Why Would Someone Want a Limited Divorce?
By Angie Gambone
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A limited divorce is a type of separation that allows couples to settle some of their marital disputes without a final divorce. A limited divorce goes by different names in different states. It is most frequently called a legal separation. Some states call it a divorce from bed and board. It is important to note that there are some states that do not allow a limited divorce at all. Depending on your circumstances, there may be significant advantages to obtaining a limited divorce instead of an absolute divorce.
All states have residency and timing requirements that couples must meet before filing for an absolute divorce. For example, you may have to live in a state for at least one year before you can file for divorce in that state. With a limited divorce, courts may waive this waiting period, allowing you to file for a limited divorce even if you just moved to that state.
In a limited divorce, the court will enter an order that deals with all outstanding issues in the marriage. The court will divide up all existing assets and debts. The court will also deal with issues of custody and parenting time. Finally, the court can order one spouse to pay the other spouse alimony as part of a limited divorce. If a separating couple cannot agree on these issues, the court will make the decision for them. Both parties will be bound to this order even though they obtained only a limited divorce.
One of the most prominent reasons that people will enter into a limited divorce is because it allows one partner to stay on her spouse's health insurance plan. When couples obtain an absolute divorce, one spouse is typically not permitted to stay on the other spouse's insurance plan without paying costly COBRA premiums. With a limited divorce, most insurance plans consider the couple to still be married, so they are able to remain on the same insurance plan.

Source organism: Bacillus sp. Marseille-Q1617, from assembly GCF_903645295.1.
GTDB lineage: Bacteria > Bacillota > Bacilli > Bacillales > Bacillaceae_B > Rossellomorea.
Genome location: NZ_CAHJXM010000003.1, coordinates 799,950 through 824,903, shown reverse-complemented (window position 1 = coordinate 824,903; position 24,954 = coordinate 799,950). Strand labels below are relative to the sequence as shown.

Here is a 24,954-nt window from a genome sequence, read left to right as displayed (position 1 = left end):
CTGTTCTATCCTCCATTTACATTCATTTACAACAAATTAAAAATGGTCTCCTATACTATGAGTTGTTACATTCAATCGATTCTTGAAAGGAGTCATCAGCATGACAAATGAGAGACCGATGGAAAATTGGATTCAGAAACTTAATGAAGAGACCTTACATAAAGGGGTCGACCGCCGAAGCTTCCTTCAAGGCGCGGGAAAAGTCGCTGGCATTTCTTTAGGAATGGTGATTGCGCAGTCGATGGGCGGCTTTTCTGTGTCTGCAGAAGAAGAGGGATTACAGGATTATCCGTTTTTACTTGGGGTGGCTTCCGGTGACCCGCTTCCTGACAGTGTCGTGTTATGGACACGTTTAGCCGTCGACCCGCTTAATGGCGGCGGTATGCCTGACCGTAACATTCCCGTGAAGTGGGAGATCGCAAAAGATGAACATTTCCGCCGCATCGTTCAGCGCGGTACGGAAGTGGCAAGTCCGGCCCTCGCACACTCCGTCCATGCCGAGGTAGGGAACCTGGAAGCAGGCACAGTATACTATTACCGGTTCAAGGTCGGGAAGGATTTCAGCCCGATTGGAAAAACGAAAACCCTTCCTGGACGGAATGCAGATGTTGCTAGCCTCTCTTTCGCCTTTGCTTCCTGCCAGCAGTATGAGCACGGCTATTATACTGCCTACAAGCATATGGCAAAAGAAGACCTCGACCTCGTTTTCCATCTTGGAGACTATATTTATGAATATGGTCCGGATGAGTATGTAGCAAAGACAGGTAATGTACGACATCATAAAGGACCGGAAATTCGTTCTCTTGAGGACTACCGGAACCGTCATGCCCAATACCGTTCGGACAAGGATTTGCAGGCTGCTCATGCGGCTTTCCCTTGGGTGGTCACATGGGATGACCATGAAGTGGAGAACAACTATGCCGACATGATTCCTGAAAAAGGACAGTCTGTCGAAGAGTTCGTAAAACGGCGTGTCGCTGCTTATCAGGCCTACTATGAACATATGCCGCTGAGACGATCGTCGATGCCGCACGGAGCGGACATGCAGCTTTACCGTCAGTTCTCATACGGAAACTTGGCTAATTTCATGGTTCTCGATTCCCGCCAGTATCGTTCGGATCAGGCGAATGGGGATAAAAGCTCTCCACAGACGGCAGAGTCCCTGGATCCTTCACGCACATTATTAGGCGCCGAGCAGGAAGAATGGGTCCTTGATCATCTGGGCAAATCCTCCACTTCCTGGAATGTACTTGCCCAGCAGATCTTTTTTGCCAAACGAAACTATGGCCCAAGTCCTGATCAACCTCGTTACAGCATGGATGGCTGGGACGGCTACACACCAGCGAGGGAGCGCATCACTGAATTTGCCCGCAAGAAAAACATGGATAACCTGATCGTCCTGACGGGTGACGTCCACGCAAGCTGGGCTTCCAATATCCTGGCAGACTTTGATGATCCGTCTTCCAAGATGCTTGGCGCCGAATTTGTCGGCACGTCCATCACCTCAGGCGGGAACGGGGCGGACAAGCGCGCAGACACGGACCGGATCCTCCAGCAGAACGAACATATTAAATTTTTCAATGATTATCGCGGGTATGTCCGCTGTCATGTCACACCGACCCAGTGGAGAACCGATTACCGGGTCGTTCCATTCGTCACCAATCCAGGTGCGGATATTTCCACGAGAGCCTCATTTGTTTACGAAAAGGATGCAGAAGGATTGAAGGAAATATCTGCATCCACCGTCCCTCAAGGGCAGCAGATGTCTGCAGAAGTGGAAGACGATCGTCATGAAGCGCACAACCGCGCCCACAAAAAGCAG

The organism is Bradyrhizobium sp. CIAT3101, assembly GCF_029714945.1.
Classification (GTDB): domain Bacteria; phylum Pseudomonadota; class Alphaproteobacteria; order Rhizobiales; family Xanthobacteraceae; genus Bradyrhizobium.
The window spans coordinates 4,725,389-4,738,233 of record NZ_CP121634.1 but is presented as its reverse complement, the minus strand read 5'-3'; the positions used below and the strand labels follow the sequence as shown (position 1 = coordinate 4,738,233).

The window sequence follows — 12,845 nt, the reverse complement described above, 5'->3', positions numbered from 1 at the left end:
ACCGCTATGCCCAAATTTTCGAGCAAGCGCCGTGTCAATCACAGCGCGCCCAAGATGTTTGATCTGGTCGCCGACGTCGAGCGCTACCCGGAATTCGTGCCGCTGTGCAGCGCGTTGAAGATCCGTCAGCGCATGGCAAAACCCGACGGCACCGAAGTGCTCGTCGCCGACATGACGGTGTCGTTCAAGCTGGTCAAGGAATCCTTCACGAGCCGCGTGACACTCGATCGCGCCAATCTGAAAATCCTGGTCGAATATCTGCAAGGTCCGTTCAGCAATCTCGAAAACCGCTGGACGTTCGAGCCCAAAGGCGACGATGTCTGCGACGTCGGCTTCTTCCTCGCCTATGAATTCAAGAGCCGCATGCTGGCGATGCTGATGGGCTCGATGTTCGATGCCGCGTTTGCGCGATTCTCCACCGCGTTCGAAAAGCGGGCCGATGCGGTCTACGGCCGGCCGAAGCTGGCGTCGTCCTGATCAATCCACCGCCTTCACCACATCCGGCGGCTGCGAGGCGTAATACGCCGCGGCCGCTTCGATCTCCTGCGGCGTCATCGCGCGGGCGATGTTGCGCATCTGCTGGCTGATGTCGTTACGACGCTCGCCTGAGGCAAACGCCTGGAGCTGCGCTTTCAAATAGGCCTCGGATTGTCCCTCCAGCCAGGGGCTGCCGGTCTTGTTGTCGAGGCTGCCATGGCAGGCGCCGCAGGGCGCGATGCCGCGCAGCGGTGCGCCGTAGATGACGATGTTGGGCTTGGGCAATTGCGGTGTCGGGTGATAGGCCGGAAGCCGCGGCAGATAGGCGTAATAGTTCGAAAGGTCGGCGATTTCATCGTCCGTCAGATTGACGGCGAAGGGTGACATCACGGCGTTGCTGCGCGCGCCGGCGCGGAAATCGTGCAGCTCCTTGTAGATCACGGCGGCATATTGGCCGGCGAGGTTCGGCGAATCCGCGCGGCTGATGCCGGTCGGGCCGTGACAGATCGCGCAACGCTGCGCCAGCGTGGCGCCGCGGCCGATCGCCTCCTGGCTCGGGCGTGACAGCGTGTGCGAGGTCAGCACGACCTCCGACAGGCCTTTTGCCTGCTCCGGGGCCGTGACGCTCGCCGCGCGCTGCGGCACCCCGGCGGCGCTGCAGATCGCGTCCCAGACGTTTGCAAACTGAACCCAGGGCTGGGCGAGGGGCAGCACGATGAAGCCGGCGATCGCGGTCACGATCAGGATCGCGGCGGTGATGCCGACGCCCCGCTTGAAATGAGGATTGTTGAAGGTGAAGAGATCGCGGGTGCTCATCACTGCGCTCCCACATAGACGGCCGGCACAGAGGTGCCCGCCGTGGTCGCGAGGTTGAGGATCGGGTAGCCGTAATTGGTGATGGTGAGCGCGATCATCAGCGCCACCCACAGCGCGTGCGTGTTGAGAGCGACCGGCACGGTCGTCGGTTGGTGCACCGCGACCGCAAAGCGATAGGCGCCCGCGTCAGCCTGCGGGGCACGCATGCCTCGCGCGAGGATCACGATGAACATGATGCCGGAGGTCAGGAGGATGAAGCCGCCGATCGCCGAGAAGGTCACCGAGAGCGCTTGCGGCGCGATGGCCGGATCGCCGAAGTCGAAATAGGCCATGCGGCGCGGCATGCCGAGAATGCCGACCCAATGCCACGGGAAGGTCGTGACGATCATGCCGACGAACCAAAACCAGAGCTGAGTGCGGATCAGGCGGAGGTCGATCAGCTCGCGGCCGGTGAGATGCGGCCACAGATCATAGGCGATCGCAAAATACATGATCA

In a limited divorce, the court will be able to divide up all marital property. However, since the couple is technically still married, any joint property will remain under the ownership of both spouses until the divorce becomes absolute or until one party buys out the other party's interest in the property. However, with a limited divorce, each spouse will likely lose the right to inherit from the other unless their wills specifically call for an inheritance despite a limited or absolute divorce. For example, if your spouse dies without a will or without naming you in his will, you may be prohibited from suing his estate for a portion of his assets.
A limited divorce can be beneficial for couples who are considering a trial separation. Some couples may not wish to obtain an absolute divorce because of the social or religious stigma that accompanies divorce. Also, a limited divorce is very easy to undo should the parties decide to reconcile later. With an absolute divorce, a reconciling couple would need to remarry each other. This is not true with a limited divorce: The couple would remain married if the limited divorce were revoked.
Drawbacks of Limited Divorce
A limited divorce has several disadvantages. First, a limited divorce can be entered only if both parties agree to it. If one party refuses, he cannot be forced into a limited divorce. On the other hand, one person can obtain an absolute divorce against her spouse's wishes. Also, with a limited divorce, both parties may be required to file separate income tax returns. There may be tax benefits to filing a joint tax return and those benefits are lost with a limited divorce. Finally, with a limited divorce, neither party is free to marry anyone else because they are technically still married to each other. Some states even consider it to be adultery if a spouse has sexual relations with anyone else during the limited divorce.
Read More: Is a Divorce a Lawsuit?
Angie Gambone is an attorney who has been writing for various websites since 2009. She covers a variety of topics, focusing on legal issues, family law and LGBT rights. Gambone holds a bachelor's degree in social work from Rutgers University and a law degree from Rutgers School of Law, where she graduated with honors in 2010.